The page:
African Grey Parrot conservation center Uganda

African grey parrot

A new African Grey Parrot conservation center has opened at the Uganda Wildlife Education Centre in Entebbe. The facility was established with funding from the Japanese International Cooperation Agency (JICA) and Chubu University in Japan. Its primary purpose is to support research on African gray parrots, promote eco-tourism, and contribute to education and the local economy.

Many people’s interactions with parrots have been limited to seeing them in cages. Parrots and parakeets are popular pets in households worldwide because of their unique ability to mimic sounds and their colorful plumage. However, the demand for these intelligent birds has led to widespread capture and captive breeding to supply the global pet market.

Exotic species like the African gray parrot are particularly sought after due to their high intelligence, which ranks among the highest in the animal kingdom, alongside apes and cetaceans. Their remarkable ability to mimic voices and solve problems has contributed to their popularity.

The conservation center aims to raise awareness about the importance of preserving African gray parrots and their natural habitat. Through research, education, and eco-tourism initiatives, it seeks to promote conservation efforts and ensure the long-term survival of these fascinating birds.

The African gray parrot, also known as the “world’s most traded bird,” has been listed as endangered by the International Union for Conservation of Nature due to a significant decline in numbers, particularly in western and central African rainforests, largely because of poaching. Uganda, with its tropical forests, is one of the habitats for these parrots. Since the 1970s, over 1.2 million African gray parrots have been traded globally.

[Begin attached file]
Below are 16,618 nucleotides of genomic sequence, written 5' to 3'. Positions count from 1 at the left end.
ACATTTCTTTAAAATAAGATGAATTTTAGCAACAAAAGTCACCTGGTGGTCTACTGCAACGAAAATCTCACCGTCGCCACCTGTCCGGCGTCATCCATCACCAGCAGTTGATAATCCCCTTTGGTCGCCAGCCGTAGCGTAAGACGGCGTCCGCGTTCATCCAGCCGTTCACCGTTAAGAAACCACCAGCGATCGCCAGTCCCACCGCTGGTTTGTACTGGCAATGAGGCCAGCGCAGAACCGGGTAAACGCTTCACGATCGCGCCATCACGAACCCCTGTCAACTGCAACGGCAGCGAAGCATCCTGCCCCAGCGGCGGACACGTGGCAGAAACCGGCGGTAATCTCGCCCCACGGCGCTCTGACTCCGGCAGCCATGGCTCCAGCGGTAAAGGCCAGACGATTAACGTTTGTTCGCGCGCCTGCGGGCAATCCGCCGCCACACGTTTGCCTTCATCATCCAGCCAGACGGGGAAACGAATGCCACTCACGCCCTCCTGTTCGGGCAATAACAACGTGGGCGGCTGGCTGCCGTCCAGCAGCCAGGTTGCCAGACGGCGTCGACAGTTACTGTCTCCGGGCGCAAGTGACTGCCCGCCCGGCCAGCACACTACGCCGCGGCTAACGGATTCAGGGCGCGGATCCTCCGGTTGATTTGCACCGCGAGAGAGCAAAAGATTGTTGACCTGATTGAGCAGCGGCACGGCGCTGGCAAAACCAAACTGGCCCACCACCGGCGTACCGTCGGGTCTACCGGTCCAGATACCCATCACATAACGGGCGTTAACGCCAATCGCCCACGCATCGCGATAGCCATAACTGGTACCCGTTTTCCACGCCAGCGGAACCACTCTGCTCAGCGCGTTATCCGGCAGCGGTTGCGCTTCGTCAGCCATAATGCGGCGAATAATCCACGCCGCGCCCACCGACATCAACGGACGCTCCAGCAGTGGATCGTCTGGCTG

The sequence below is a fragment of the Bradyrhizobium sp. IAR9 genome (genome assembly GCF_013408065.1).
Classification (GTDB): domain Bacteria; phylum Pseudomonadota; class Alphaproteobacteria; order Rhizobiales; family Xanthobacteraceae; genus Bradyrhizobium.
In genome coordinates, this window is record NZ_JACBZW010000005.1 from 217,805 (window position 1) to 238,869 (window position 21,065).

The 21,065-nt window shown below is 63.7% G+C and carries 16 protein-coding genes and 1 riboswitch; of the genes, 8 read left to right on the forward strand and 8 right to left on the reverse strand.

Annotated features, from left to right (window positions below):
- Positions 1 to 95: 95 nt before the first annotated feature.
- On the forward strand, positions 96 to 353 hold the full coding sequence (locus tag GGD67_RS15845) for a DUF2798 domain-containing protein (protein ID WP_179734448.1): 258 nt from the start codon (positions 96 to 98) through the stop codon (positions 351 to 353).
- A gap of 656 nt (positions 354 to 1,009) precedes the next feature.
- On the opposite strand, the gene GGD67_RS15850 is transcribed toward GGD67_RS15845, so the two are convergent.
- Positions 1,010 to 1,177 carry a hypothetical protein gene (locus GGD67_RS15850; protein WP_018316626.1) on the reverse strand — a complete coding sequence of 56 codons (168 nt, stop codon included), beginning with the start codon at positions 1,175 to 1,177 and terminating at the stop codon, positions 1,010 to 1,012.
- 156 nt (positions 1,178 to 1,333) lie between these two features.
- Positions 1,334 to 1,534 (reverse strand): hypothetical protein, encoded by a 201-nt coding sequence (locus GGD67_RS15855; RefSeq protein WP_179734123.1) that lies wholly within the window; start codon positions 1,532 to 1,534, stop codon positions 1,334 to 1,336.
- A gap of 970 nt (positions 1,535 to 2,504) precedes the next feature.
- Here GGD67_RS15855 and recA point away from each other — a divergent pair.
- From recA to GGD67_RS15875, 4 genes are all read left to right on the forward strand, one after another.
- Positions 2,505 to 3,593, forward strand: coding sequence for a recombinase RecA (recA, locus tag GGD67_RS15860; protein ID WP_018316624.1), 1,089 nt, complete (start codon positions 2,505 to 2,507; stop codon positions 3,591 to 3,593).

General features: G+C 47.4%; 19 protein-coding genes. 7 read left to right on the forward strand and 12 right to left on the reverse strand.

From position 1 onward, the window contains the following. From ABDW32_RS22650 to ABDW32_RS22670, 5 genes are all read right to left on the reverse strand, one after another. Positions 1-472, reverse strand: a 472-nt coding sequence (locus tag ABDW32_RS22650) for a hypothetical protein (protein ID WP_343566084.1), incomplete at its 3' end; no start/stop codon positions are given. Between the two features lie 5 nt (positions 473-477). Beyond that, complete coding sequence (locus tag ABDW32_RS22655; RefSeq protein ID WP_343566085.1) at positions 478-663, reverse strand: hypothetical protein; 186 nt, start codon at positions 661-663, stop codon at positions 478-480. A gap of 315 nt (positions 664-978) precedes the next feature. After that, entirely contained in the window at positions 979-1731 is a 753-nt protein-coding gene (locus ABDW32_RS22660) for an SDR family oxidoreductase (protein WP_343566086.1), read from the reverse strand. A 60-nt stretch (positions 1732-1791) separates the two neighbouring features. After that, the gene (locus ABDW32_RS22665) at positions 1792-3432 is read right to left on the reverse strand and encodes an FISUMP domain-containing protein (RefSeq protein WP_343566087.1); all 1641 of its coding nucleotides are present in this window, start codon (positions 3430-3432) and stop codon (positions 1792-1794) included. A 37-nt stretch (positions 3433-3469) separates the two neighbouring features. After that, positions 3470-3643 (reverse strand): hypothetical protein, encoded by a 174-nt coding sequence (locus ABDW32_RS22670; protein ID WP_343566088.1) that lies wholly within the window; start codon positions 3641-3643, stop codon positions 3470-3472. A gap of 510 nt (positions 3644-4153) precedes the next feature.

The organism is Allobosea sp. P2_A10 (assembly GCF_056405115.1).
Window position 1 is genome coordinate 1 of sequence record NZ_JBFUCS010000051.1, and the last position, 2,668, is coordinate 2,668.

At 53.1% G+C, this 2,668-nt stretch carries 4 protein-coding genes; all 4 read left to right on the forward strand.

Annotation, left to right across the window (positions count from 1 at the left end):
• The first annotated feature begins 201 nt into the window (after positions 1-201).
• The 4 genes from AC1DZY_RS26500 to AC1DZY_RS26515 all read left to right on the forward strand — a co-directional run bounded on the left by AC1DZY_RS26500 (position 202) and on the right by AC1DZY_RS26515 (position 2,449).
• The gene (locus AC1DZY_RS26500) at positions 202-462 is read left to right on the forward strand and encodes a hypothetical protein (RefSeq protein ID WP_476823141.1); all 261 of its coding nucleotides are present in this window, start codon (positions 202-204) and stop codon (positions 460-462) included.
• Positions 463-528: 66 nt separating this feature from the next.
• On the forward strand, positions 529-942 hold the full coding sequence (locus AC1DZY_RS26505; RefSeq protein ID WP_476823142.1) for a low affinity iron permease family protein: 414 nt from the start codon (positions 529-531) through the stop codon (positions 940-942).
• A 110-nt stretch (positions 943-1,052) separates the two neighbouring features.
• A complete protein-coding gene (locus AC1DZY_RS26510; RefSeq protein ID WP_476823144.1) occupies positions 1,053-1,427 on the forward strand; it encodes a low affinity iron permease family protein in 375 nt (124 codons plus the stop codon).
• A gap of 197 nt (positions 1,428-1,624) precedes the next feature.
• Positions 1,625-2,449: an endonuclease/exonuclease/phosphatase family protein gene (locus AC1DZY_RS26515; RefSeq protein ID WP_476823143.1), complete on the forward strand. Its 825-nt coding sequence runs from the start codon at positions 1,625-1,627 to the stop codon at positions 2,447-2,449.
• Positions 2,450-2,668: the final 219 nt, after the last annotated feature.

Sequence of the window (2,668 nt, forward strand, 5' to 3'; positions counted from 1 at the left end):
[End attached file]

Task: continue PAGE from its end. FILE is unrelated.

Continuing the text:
The hunting of African grays from the wild has severely harmed their population. Additionally, the extensive trade has raised concerns about biosecurity. Recently, the Wildlife Trust of India’s enforcement team uncovered an illegal trade racket involving African gray parrots. This highlights the urgent need for conservation efforts to protect these birds and their habitats.

According to the UWEC Manager for Education and Information, the new facility will enhance the center’s efforts to become a focal point for African gray parrot conservation. Additionally, it will serve as a training center for communities to learn about conserving this endangered bird species.

This represents a modern approach to tourism, aiming to benefit local communities through various livelihood enterprises such as homestays, birding, and forest walks, which are popular among tourists visiting bird communities. The goal is to empower communities residing in areas where these parrots are found. Islands like Ngamba and Koome are expected to benefit from these initiatives.

In addition to the African gray parrot, the Uganda Wildlife Education and Conservation Center is home to a variety of birds. These include the African fish eagle, Pink-backed Pelican, peacock, ostrich, and gray crowned crane.